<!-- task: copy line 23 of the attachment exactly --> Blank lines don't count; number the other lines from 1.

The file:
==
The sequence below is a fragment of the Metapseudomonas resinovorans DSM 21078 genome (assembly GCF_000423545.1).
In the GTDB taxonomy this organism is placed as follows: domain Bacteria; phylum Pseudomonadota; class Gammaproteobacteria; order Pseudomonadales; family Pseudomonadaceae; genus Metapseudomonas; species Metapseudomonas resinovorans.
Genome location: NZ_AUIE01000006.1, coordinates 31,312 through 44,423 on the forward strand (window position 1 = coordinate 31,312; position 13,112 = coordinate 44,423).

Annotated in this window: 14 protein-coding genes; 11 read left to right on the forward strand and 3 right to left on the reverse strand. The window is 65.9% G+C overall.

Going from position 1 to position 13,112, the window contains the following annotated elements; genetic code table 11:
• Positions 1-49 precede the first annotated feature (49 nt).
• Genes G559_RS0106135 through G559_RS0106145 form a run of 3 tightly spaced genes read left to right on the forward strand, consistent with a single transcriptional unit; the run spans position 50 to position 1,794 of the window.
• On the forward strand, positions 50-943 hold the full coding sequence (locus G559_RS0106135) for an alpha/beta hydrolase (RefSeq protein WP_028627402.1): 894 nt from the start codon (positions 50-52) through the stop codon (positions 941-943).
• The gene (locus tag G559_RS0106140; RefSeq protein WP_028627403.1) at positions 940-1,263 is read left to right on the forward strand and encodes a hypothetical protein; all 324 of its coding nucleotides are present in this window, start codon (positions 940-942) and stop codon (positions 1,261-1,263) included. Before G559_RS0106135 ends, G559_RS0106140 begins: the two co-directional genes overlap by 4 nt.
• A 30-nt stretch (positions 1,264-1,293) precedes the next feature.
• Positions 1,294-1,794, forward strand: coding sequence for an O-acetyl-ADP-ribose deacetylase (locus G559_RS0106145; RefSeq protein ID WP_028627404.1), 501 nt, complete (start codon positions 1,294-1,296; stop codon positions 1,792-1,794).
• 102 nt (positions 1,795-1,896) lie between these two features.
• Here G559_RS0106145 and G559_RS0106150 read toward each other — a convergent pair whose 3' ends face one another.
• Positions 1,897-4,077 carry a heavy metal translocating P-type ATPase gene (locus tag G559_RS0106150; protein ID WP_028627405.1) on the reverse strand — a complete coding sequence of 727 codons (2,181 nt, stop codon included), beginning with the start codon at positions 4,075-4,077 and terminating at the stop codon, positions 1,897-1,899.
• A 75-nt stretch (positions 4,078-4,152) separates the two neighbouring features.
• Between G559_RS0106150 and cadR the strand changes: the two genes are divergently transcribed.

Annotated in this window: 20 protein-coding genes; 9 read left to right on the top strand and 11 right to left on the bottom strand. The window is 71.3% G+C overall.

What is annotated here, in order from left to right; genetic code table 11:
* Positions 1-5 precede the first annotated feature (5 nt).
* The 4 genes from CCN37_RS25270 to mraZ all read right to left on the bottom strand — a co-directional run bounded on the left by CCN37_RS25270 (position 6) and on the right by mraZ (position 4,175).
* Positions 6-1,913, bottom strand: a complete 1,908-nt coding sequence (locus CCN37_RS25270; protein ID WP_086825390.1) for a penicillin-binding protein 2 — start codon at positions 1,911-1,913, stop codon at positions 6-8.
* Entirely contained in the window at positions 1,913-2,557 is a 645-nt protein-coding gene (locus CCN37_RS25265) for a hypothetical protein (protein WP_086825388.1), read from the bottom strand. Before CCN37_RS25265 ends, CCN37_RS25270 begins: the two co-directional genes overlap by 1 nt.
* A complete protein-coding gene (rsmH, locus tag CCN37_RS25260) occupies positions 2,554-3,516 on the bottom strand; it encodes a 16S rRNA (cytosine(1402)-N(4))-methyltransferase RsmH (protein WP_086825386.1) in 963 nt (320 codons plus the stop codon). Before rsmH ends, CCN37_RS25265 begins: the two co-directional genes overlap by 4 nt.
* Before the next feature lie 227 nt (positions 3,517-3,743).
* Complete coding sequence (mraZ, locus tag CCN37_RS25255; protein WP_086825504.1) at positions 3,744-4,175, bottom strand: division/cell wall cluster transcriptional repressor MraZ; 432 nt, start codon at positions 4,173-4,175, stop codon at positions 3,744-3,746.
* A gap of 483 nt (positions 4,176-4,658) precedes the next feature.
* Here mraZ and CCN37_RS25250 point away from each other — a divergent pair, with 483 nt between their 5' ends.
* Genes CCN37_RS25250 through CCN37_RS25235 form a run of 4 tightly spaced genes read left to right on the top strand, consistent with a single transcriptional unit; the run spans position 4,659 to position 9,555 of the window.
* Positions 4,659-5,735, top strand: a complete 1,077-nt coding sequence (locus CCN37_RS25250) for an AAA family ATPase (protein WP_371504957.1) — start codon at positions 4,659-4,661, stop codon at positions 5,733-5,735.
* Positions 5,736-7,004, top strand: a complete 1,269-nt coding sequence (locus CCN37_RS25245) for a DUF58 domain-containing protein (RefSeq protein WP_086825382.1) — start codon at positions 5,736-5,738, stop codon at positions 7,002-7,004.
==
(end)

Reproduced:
* A complete protein-coding gene (rsmH, locus tag CCN37_RS25260) occupies positions 2,554-3,516 on the bottom strand; it encodes a 16S rRNA (cytosine(1402)-N(4))-methyltransferase RsmH (protein WP_086825386.1) in 963 nt (320 codons plus the stop codon). Before rsmH ends, CCN37_RS25265 begins: the two co-directional genes overlap by 4 nt.